This workout uses equipment with springs and straps and names like “the Reformer.”
The exercises include lying on a bed attached to springs and pushing to straighten the legs — like a squat, only lying down — or circling the legs in a bicycle movement while they are attached to springs.
It might sound a little scary, but Pilates has become quite popular as a way to strengthen core muscles. It’s not about getting six-pack abs, though, or the number of reps you can do. It emphasizes quality over quantity.
“It’s very slow and targeted. It’s not like going in the gym and barreling through a workout,” said Kathy Meyer of Champaign, a neuromuscular therapist who has done Pilates for five years.
Pilates is a system of exercises done both on a mat on the floor and on several pieces of spring-based equipment, with the springs providing resistance. The exercises aim to stretch and strengthen the deep abdominal muscles, glutes, hip rotators, inner thighs and back — the core muscles referred to in Pilates as “the powerhouse.”
“Pilates is really working muscles you can’t see,” said Noel Chase, a Pilates instructor and owner of Ascend Pilates studio in Savoy. “The first thing that happens with Pilates is it brings an awareness to your body that you didn’t have before.”
It’s about learning how to move from the core of the body rather than the extremities. She said many people, including runners and other athletes, rely on large muscle groups such as their quadriceps or hip flexors to move. As a result, those muscles might become very tight and pull the pelvis and spine out of alignment.
Pilates can help stabilize the pelvis and core muscles, and help people use their abdominal, gluteal and inner thigh muscles to support themselves. Chase said that will result in less fatigue and fewer injuries.
Bill Dey of Champaign, who is a runner, started Pilates in January to help correct a muscle imbalance in his legs. His left leg is considerably stronger than his right, and long runs left his right hip extremely sore.
Chase said many people are unbalanced — from carrying groceries or a baby on one side, for example — although Dey’s is more noticeable than most. She works with Dey on alignment and symmetry of his legs and pelvis. For example, one exercise has him lying on his back and circling his legs while stabilizing his back, keeping his stomach in and glutes tight, and using his hips to extend his legs.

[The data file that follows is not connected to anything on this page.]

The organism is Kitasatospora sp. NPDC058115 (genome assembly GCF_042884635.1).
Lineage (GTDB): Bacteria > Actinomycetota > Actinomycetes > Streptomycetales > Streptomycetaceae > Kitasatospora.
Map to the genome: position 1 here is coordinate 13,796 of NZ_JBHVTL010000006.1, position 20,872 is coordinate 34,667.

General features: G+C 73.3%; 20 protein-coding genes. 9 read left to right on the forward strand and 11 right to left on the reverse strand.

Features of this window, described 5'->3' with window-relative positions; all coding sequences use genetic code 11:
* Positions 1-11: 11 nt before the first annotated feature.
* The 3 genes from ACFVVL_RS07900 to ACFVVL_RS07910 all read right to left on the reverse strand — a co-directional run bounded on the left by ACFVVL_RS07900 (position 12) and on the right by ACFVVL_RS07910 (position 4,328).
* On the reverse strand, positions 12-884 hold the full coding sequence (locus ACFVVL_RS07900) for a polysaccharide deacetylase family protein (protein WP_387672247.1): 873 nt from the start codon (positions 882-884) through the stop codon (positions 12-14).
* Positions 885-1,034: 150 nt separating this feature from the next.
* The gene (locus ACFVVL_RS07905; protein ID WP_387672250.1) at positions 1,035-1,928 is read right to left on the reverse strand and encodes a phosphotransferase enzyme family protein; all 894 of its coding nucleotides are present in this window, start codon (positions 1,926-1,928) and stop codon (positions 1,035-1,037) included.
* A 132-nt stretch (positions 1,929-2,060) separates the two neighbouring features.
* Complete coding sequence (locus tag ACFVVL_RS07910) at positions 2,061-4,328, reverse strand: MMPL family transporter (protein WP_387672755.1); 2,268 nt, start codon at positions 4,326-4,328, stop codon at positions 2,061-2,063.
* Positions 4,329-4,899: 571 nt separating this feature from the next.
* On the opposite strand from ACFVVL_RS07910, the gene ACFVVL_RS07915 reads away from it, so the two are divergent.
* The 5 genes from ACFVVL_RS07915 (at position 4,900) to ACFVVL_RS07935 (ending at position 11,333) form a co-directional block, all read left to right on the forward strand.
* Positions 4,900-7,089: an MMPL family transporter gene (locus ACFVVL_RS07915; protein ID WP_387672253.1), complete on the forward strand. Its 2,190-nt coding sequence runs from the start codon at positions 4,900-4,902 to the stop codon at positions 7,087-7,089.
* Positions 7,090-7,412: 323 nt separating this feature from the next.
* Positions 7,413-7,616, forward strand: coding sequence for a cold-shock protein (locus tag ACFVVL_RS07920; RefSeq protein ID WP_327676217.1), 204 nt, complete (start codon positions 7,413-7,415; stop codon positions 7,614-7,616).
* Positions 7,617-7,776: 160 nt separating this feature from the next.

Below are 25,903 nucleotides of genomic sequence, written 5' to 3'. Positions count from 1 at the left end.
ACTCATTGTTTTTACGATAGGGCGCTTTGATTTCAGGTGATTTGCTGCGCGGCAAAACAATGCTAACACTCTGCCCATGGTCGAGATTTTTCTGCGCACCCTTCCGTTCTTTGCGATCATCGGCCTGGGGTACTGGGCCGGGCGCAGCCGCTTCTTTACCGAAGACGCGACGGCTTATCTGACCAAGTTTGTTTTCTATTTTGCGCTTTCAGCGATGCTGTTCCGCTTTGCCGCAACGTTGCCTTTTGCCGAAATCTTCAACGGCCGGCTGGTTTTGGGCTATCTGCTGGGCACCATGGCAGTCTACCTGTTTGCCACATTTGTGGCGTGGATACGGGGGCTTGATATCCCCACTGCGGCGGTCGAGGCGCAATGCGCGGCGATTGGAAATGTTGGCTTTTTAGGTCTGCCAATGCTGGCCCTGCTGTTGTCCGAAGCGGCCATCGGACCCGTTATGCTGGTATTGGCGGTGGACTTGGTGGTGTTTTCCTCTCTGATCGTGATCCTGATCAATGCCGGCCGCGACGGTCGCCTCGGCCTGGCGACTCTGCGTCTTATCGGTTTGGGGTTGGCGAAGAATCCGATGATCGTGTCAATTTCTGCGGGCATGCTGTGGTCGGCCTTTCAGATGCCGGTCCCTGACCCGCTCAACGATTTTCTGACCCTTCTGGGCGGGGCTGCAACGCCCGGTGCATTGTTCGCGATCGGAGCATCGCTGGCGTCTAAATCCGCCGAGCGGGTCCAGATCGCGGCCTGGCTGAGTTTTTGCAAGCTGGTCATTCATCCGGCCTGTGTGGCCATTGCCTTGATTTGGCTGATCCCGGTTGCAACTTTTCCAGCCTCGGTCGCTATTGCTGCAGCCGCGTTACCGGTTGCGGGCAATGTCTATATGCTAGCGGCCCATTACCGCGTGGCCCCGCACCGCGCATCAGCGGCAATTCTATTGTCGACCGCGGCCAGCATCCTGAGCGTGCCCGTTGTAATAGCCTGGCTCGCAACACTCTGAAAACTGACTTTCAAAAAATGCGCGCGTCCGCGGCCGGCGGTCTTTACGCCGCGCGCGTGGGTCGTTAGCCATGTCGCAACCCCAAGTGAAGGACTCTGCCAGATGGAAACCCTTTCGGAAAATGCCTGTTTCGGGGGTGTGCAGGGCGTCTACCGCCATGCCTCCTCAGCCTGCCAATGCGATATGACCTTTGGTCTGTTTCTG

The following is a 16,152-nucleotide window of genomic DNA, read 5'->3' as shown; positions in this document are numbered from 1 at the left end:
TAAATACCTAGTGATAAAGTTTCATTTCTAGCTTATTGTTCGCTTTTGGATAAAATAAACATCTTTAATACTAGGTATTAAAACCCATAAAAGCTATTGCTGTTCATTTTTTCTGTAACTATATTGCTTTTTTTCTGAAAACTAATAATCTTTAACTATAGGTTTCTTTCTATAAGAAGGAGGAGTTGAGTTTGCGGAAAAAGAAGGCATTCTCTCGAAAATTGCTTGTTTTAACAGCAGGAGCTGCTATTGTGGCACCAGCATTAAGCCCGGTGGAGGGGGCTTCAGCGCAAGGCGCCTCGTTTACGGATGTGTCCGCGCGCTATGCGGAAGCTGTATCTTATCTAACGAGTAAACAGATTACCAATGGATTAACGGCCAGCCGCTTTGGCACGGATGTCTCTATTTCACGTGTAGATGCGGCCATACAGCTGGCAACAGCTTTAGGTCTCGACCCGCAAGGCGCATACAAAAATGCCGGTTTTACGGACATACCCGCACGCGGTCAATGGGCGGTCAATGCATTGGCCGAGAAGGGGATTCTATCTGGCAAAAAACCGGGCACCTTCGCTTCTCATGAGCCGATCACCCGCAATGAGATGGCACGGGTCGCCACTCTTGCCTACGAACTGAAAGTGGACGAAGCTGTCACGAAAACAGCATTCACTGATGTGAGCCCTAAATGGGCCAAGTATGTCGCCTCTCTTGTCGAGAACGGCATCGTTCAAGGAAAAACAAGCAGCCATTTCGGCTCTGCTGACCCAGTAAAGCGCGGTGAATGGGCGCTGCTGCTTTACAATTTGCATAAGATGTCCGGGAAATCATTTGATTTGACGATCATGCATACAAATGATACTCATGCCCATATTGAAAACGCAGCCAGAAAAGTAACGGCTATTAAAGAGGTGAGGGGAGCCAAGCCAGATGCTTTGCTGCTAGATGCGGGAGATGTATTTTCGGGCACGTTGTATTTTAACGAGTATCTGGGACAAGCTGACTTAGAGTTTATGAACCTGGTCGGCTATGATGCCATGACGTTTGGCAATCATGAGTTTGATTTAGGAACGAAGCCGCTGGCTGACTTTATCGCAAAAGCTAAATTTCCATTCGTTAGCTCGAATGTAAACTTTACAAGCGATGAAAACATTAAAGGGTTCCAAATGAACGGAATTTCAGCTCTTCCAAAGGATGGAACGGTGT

“It takes awhile to get those little muscles to obey you, because you don’t really isolate them very much in day-to-day life,” Dey said. “It’s communicating with muscles I normally don’t talk to.”
One of the first things Dey noticed after starting Pilates was that his posture improved and he was more aware of how he sits and walks.
“You’re most efficient when your body is balanced over your feet,” he said. “In longer races, I tend to hinge forward at the hips. It tends to put a lot of stress on the lower back and legs, and it’s a lot less energy-efficient.”
A noticeable improvement in posture is fairly common, Chase said.
“People might comment that they feel taller, they feel longer. Their posture is better. It takes a lot of core strength to sit up tall,” she said.
Dey ran his first ultramarathon in two years in mid-April — a hilly 50K trail run in Pennsylvania — after taking time off to heal a calf injury.
“It went very well. It wasn’t blazing fast, but I had a really good run,” he said, adding his hip still bothers him from time to time, but Pilates is helping.
Meyer has worked with Dey and recommended he try Pilates. Her therapy involves working with soft tissue to lengthen it and release tension that is causing pain. To maintain the work she’s done, she recommends clients find a flexibility and strength program to address what is causing the pain.
“I’ve seen the benefits of Pilates in combination with another type of bodywork like what I do,” Meyer said. “I see that firsthand from my clients ... and how much quicker they improve when they do the two together.”
She started doing Pilates herself five years ago to help relieve hip pain.
“I always thought I was pretty fit and aware of my body,” said Meyer, who has been working in athletic training for nearly 30 years. “When I started Pilates, I realized how much I was missing. It’s very targeted and very specific, and that way it’s strengthening the weaker muscles where you might not be doing that on your own.”
Meyer, who is a runner, cyclist and tennis player, said she has built strength and flexibility and she has less pain now when she does those activities.
“What running does not do is target very specific muscle groups,” she said. “It’s wonderful for the heart and lungs, but it can be hard on the joints. As runners, we need to strengthen the muscles around the joints, and to do that, we need to do something outside of running. Pilates is one of the ways you can do that.
“I just love how individualized it is,” she continued. “That’s what drew me in, how it fits each person’s specific needs.”
Photos: Noel Chase works with Bill Day at Ascend Pilates in Savoy. Photos by Darrell Hoemann/The News-Gazette.